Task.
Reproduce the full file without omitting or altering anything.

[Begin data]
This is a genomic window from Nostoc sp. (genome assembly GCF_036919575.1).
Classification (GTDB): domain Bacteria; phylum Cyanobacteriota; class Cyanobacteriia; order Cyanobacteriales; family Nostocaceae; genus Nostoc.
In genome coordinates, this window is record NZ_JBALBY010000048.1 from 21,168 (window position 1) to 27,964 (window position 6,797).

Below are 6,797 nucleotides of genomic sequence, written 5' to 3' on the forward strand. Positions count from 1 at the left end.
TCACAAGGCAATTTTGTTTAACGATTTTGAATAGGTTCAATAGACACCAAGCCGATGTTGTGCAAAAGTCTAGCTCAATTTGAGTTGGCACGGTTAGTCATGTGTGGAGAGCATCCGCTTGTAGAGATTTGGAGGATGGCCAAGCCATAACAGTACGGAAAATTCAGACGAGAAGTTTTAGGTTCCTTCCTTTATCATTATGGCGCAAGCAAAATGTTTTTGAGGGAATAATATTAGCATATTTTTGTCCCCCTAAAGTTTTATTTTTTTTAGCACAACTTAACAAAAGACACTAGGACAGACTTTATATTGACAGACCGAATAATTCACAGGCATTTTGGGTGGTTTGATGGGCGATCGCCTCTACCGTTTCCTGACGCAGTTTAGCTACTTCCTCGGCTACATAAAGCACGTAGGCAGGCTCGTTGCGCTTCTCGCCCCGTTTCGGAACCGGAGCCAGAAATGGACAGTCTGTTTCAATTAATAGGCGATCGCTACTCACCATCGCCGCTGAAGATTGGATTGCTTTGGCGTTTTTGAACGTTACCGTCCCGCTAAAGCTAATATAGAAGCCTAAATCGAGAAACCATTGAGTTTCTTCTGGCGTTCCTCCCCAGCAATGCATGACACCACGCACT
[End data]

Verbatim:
This is a genomic window from Nostoc sp. (genome assembly GCF_036919575.1).
Classification (GTDB): domain Bacteria; phylum Cyanobacteriota; class Cyanobacteriia; order Cyanobacteriales; family Nostocaceae; genus Nostoc.
In genome coordinates, this window is record NZ_JBALBY010000048.1 from 21,168 (window position 1) to 27,964 (window position 6,797).

Below are 6,797 nucleotides of genomic sequence, written 5' to 3' on the forward strand. Positions count from 1 at the left end.
TCACAAGGCAATTTTGTTTAACGATTTTGAATAGGTTCAATAGACACCAAGCCGATGTTGTGCAAAAGTCTAGCTCAATTTGAGTTGGCACGGTTAGTCATGTGTGGAGAGCATCCGCTTGTAGAGATTTGGAGGATGGCCAAGCCATAACAGTACGGAAAATTCAGACGAGAAGTTTTAGGTTCCTTCCTTTATCATTATGGCGCAAGCAAAATGTTTTTGAGGGAATAATATTAGCATATTTTTGTCCCCCTAAAGTTTTATTTTTTTTAGCACAACTTAACAAAAGACACTAGGACAGACTTTATATTGACAGACCGAATAATTCACAGGCATTTTGGGTGGTTTGATGGGCGATCGCCTCTACCGTTTCCTGACGCAGTTTAGCTACTTCCTCGGCTACATAAAGCACGTAGGCAGGCTCGTTGCGCTTCTCGCCCCGTTTCGGAACCGGAGCCAGAAATGGACAGTCTGTTTCAATTAATAGGCGATCGCTACTCACCATCGCCGCTGAAGATTGGATTGCTTTGGCGTTTTTGAACGTTACCGTCCCGCTAAAGCTAATATAGAAGCCTAAATCGAGAAACCATTGAGTTTCTTCTGGCGTTCCTCCCCAGCAATGCATGACACCACGCACT